Review: Kingston DataTraveler 4000 PDF Print E-mail

The USB flash drive brings military-grade encryption to corporates.

The Kingston DataTraveler 4000 (8GB) USB flash drive looks like any other memory stick and features a 256-bit AES encryption. Its titanium-coated stainless steel casing is quite solid and requires some serious effort to uncap.

Once you plug it into your Windows machine, you don`t have to worry about installation. You will see a pop-up window, which prompts you for your name, company and a secure password.

If you are using a Mac, you will have to go into the Mac folder and open the application to fill out the same information. There are no admin rights to the drive.

A secure password comprises of upper- and lowercase characters, numbers or special characters. You have the option to choose a password hint. It is best to fill this out because if you cannot remember your password, you have to format the drive and start from scratch.

Each time the flash stick is plugged into a USB port on any machine, it prompts you for a password before allowing you to access data. If you work in an environment that deals with sensitive data that cannot get into the wrong hands, the DT4000 would be an ideal solution.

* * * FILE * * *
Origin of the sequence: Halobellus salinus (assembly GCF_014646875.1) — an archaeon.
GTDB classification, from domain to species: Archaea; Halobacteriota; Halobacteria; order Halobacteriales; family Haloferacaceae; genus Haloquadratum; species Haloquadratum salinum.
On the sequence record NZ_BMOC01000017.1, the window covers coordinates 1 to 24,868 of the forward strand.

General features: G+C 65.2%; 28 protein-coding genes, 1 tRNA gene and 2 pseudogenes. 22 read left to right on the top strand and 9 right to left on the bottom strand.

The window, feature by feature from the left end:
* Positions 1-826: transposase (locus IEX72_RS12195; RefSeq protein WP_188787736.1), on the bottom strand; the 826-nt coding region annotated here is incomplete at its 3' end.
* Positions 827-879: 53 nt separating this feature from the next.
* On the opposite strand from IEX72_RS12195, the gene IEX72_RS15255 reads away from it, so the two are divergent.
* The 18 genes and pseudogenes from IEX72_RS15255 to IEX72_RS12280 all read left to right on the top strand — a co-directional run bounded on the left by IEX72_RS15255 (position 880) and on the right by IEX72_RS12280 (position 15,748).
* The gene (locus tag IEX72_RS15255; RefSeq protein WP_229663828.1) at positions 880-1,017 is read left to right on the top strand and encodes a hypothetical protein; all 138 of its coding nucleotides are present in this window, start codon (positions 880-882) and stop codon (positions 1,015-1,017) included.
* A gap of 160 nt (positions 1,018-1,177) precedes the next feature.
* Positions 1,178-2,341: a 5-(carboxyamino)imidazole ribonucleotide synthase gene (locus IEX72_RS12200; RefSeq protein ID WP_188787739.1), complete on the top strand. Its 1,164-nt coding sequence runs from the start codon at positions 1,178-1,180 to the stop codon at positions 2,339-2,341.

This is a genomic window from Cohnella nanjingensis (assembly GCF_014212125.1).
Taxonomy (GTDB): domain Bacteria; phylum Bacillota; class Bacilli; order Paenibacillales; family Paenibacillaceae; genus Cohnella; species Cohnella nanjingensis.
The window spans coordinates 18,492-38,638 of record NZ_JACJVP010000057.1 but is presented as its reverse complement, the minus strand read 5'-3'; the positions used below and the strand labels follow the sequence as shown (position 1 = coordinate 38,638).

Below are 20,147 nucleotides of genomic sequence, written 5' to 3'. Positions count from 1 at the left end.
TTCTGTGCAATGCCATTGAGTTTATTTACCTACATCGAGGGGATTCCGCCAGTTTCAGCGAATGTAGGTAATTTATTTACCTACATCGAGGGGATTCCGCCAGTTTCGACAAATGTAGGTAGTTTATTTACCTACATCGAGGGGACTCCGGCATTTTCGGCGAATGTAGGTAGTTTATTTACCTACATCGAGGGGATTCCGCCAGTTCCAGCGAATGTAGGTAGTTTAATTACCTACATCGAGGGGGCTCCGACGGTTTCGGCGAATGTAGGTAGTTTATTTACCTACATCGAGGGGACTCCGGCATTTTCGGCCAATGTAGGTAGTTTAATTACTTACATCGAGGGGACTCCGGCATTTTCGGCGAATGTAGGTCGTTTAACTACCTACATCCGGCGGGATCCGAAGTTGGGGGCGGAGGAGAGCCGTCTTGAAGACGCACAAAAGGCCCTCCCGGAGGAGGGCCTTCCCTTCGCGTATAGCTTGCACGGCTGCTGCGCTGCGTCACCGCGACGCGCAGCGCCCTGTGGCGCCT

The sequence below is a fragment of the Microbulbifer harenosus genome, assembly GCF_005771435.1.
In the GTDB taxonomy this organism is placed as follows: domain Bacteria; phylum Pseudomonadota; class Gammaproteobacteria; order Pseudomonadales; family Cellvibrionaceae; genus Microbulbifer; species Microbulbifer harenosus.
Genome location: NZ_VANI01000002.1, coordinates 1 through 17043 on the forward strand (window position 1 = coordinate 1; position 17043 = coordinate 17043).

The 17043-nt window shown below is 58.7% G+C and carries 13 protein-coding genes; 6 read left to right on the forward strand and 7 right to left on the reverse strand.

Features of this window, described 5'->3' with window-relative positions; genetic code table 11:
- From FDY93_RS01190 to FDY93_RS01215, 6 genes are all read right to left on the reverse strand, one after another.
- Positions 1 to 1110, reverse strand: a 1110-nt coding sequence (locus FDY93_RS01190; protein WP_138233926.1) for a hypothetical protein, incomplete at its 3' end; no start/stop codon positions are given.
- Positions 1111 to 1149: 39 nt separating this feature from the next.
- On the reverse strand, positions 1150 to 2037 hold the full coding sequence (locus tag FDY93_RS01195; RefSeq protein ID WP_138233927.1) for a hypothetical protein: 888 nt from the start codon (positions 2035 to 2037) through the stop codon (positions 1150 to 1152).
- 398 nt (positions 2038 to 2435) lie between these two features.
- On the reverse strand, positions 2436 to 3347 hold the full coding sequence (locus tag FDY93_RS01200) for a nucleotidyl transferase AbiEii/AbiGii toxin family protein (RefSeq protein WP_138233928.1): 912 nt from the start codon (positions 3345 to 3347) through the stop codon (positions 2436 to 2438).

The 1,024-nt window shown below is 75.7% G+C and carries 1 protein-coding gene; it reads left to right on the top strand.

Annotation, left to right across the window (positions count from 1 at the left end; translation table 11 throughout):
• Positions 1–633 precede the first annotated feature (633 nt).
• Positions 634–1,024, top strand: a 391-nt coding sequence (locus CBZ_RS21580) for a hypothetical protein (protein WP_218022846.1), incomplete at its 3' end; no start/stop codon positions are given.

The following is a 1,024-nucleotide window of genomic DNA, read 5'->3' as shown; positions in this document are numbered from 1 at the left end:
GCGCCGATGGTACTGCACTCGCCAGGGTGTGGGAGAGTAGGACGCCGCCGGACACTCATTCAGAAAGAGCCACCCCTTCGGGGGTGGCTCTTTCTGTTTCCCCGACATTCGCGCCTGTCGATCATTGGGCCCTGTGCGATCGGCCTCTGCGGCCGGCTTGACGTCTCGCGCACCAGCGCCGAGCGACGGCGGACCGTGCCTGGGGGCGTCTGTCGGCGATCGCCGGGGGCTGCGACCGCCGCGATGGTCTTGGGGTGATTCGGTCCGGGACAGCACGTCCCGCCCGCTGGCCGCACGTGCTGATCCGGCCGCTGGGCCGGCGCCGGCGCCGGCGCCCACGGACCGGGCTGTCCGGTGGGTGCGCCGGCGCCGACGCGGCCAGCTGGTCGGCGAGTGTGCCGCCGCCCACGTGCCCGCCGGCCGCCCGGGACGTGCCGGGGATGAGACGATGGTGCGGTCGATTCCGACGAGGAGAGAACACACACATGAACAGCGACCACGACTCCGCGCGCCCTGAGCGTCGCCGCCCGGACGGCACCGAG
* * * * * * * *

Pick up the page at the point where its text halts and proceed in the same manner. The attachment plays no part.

The drive will lock down after 10 incorrect password attempts and the encryption key is destroyed.

Speed is consistent – a single 1.4GB file copied at 15MB per second, while multiple files – 1.3GB worth of MP3s – copied at the same speed.

The DT4000 is USB 2.0-compatible and works on Windows (XP, Vista, 7) and Mac OS X (10.5 to 10.6). It is available in a 2GB, 4GB, 8GB and 16GB capacity.


Good: sturdy, stored data is protected.
Bad: pricey.
Rating: 9/10
Price: 2GB – R499; 4GB – R615; 8GB – R899; 16GB – R1 659 all VAT incl.
Contact: Axis - 011 237 7228

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